Did you hire a wedding planner or do everything yourself? Why?
We had the help of a friend who was a former wedding planner in Italy but now owns a bed and breakfast, Villa Landucci, as well as a day-of coordinator, Carolina of Tuscan Dream. I knew I needed help with contacting vendors and the logistical side of things, particularly handling so many out-of-town guests and our own personal details.
But, since we were living in the city, we didn’t need the full wedding planner services. I picked my own dress and Nico, being an engineer, was very organized with our guest list, organization details, and even picking out stationary. That said, I am so thankful we had help the day of, because you can’t be in control of everything when you’re the bride. You need people who can handle guest questions, pay the vendors, coordinate the bus to the venue, coordinate times. There is so much going on at any given moment, I can’t imagine doing everything without help. They were a godsend!
Photo credit: Francesco Spighi Photography
What were some of the greatest joys of planning and then having your wedding in Italy?
Being that we both don’t have family in Italy, it was really up to us to decide everything and do most of the planning. I really enjoyed doing this together with my (now) husband as it was a sort of first big test in organizing potentially stressful events together and making big decisions. It really demonstrated to me that we were a wonderful match, as throughout the planning process we both seem to fall into our respective roles. Him being the detailed organizer, me the creative side.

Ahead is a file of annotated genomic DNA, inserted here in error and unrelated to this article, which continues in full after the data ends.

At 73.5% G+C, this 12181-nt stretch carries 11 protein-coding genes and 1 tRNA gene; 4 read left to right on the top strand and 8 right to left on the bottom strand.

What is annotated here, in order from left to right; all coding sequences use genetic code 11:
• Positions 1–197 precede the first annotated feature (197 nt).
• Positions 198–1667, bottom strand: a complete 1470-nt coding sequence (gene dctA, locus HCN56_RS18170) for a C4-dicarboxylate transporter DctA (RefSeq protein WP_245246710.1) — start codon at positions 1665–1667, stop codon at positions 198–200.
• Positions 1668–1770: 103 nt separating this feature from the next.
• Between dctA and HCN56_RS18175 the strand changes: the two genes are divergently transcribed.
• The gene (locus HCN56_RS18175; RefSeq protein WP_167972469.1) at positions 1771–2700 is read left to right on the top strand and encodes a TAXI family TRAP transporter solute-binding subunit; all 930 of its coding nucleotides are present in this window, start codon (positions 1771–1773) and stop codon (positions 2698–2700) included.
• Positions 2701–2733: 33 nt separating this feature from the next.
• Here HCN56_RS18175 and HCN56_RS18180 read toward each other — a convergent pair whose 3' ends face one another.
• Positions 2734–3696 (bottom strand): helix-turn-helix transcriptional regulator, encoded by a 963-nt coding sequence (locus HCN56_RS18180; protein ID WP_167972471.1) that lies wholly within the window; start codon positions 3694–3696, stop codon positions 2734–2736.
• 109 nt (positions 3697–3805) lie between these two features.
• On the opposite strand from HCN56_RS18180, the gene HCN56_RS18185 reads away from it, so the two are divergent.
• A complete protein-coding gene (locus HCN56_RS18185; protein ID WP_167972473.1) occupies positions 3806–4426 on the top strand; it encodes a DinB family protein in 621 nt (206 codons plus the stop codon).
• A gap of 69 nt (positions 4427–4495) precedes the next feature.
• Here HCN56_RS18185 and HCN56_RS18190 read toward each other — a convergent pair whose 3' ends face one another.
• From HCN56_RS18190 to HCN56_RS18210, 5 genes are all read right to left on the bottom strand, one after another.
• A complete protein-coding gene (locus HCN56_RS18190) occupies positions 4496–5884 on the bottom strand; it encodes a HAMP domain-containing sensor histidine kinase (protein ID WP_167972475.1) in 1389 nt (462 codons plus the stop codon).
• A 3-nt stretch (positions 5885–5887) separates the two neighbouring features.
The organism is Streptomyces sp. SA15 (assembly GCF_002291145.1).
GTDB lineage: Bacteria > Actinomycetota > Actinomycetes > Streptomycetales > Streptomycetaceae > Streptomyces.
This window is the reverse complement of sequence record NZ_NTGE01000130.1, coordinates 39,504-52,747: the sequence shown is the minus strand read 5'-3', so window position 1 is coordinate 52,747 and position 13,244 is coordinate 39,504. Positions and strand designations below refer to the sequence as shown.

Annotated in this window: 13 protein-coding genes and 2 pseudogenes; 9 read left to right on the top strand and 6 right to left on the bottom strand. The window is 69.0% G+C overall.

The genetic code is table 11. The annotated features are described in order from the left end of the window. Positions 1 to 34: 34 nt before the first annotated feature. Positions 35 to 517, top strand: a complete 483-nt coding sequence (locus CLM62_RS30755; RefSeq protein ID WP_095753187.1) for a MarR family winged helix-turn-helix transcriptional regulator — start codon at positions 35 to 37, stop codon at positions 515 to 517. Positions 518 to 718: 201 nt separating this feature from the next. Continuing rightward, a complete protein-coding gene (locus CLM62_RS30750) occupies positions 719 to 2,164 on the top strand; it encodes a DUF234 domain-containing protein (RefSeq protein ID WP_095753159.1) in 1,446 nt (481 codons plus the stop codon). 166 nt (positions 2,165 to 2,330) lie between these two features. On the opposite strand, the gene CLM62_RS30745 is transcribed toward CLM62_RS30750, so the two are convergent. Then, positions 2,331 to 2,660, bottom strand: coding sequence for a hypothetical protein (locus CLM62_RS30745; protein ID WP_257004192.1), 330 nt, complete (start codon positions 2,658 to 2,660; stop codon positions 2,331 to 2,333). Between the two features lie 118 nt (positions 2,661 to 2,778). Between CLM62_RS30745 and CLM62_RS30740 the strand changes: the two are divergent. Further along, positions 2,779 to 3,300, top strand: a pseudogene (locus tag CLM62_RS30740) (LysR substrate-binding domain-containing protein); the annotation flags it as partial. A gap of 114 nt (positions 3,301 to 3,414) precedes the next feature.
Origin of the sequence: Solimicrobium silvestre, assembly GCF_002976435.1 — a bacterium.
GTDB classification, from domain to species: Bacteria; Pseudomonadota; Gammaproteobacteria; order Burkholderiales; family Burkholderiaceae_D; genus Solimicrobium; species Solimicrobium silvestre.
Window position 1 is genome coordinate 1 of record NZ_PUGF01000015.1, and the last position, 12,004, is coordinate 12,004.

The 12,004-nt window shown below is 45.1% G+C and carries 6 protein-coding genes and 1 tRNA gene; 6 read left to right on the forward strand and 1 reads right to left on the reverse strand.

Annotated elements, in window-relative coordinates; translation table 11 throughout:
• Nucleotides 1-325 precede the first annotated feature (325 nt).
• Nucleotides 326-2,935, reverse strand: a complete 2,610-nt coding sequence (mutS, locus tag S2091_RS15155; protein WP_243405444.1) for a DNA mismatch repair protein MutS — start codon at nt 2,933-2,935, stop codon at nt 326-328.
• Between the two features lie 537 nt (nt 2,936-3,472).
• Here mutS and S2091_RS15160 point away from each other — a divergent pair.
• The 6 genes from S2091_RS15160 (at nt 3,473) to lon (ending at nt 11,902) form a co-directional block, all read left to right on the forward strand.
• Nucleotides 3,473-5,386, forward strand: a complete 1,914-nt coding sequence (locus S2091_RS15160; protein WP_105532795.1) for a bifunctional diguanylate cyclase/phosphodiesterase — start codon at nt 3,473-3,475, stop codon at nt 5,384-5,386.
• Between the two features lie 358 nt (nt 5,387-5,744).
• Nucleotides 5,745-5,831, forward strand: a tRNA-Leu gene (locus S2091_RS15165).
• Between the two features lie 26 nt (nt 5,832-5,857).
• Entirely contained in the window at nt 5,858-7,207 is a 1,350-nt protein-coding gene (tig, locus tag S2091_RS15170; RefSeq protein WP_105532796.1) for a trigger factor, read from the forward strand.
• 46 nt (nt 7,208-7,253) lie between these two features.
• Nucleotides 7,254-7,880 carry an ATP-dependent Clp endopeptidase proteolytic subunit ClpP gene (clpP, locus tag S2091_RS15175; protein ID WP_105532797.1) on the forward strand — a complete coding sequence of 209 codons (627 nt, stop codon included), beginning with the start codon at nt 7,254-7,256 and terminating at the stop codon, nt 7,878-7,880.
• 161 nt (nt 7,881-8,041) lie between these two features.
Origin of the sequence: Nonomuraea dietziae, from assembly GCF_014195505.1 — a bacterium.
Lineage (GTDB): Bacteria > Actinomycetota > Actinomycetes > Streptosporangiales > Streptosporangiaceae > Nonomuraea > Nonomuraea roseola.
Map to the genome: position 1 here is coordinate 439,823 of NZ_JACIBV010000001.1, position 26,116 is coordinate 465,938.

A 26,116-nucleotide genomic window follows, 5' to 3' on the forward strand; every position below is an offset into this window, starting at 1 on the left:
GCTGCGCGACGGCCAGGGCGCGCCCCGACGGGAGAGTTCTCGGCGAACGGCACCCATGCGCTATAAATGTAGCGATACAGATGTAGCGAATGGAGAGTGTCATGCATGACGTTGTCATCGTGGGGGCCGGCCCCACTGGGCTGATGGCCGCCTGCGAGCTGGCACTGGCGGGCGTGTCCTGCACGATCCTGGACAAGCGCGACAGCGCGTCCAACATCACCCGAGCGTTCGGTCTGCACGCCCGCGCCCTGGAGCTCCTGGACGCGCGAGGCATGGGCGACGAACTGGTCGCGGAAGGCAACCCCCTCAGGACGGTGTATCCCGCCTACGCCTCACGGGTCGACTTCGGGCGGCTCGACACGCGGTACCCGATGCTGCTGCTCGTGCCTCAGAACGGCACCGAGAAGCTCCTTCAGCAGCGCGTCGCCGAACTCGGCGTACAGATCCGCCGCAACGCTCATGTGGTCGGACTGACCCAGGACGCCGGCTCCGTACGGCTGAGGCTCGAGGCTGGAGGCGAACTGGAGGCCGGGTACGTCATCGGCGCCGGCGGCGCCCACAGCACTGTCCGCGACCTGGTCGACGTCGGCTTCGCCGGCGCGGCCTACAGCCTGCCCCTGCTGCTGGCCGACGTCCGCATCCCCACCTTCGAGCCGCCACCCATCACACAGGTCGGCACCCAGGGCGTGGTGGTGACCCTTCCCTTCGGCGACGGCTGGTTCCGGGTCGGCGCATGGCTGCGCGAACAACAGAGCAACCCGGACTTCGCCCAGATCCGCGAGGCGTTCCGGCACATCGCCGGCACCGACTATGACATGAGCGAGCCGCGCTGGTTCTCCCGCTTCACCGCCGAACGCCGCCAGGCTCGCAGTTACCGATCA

I loved visiting all of the different wedding venues and seeing all of these majestic places to get married in Italy; it was hard to choose between them, but this part of the planning was something I really enjoyed. Also, of course, food was of utmost importance. Both Nico and I are pretty into eating seasonally after living so long in Italy and picking the menu was fun, as we were able to really dive into Italy’s fall menus, with chestnuts and truffles, and pick some really nice local wine from the Maremma area of Tuscany. We also got quite a few accessories online from sites like Etsy. Like so many other people I imagine, I scoured Pinterest for ideas and created secret boards to help organize the fall theme. There is almost too much to choose from, yet we got some really cool ideas (like using a cool guest globe instead of the traditional sign-in book).